The statistics are sickening. One in every four women in Alaska will experience domestic violence in her lifetime. The Alaska rape rate is 2-1/2 times the national average, and the child sexual assault rate in Alaska is close to six times the national average. For the Native Alaska population, the numbers are even rougher. One out of every three American Indian and Alaska Native women will be raped during her life, and three out of every four American Indian and Alaska Native women will be physically assaulted.
Three out of four.
That's a lot of numbers, but look at it this way. The next time you are in the post office, the grocery store, or a coffee shop, look around you. One out of every four women you pass has been or will be the victim of domestic violence. If you are in rural Alaska, that number is likely much higher.
But here's the statistic that really stood out to me — boys who witness domestic violence are twice as likely to abuse their own partners and children when they become adults.
So here we have a large population of the state being abused, and with every incident, the likelihood that the problem will continue to get worse, generation after generation, increases.
So what do you do? What does Alaska need to do to stop this crazy, destructive trend that is undermining the fabric of our communities and the integrity of many proud families?
During a recent Choose Respect rally in Anchorage, Lt. Gov. Mead Treadwell told the crowd to speak up, get involved, that the way forward is through individual responsibility and community involvement.
But one member of the crowd was not persuaded, calling the politician out for what she deemed a lacking effort on the part of the state to fund programs that provide help for the abused and the abusers.
"Another Native woman is dead," shouted Desa Jacobsson, a Green Party candidate for governor in 1998, referring to the late Pauline Mann, a Hooper Bay woman whose boyfriend allegedly beat her to death last week.
Treadwell pointed to efforts by the state to fund shelters, services and law enforcement efforts in Alaska. But all those services are not only historically scantily funded, they are all serving efforts after the abuse has already taken place. Sure, some well-intended prevention and awareness efforts occur, but the bulk of the effort is put toward dealing with the extreme fallout each one of these incidents creates.
Here's the thing — this violence continues because we as a society allow it to continue. Call it a hangover from the days when wives were property and children had no rights. Or you can attribute it to people too worried about imposing or butting in, especially in small towns where gossip is deadly.
But the simple fact is that if we as a society collectively decided this was no longer acceptable on any level, it would stop.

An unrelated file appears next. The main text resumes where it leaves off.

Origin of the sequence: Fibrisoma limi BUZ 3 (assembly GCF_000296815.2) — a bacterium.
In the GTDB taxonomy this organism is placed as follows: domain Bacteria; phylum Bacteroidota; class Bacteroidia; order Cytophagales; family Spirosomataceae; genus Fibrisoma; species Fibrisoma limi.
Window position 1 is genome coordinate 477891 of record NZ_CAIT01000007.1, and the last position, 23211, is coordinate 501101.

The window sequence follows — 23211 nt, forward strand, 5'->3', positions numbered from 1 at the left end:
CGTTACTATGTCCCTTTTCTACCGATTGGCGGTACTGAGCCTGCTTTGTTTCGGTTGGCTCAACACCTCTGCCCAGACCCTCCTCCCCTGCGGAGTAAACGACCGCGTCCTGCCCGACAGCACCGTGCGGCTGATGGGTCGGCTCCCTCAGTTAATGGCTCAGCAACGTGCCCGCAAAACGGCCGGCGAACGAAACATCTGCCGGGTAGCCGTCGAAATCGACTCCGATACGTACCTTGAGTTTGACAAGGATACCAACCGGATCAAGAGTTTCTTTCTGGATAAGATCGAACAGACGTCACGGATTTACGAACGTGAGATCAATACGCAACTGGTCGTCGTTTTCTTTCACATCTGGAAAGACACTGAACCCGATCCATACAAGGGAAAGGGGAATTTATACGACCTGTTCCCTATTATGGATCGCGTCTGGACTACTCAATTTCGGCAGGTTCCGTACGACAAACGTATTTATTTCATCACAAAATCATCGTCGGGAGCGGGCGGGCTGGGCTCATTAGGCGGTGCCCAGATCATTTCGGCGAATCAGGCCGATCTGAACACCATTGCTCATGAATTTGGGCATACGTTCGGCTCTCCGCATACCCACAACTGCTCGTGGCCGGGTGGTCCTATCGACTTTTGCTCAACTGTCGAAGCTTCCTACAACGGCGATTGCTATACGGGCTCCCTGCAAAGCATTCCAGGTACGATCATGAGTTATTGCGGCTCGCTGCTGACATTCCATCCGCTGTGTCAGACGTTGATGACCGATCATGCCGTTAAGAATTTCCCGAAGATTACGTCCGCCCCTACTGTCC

There is also an amazing discrepancy between the way such cases are dealt with by the criminal system and the way nonviolent crimes, such as theft or drug offenses are handled.
Nationally, statistics say that many reported rapes, abuse and incest incidents do not result in an arrest. And of those arrested, only a portion will face prosecution and only a few will do time behind bars.
Every time an abuser walks away, unpunished, people notice. People talk. And another victim decides not to stand up for themselves, because they feel the judicial system isn't behind them.
Here's another thought: Some research says that the place that the solution must start from is a renewed call for equality between women and men. Domestic violence and rape are rooted in this belief that women are not equal to men. If you think that's outdated, that men and women are pretty much equal in Alaska, think again. In 2011, men earned $12,000 more a year on average for full-time, year round work in this state — $52,379 to $40,550 for women, according to the U.S. Census Bureau. That translates into women earning 75 cents for every dollar a man earns, and the figures get much worse if you look at sub-sections, such as minority groups. Women with a bachelor's degree still aren't paid as much as the typical Alaska man who has some college or an associate's degree.
Now, money isn't everything, but if you consider that it's against the law to discriminate against women, and yet, it occurs, subtly, with every paycheck, then you can assume that it is the cultural norm to devalue women in other ways, too.
And certainly, part of the solution lies with every parent raising a child. If it's true that the chances of your child becoming an abuser doubles when you allow yourself to be abused, that might just be enough motivation to get out of situations that are unhealthy to your family.
Perhaps imagining your child being victimized or striking his or her partner — imagining them behind bars, or marked for life as an abuser — will help you stop the cycle, or motivate you to step in, speak up and offer to help if you know someone in that situation. If you think it's not your problem, think again. It's all around us, impacting all of us. And it will only stop when we decide it's not okay and demand changes — from our state, our communities and in our own families.
Carey Restino is the editor of The Arctic Sounder, where this commentary first appeared. Used with permission.
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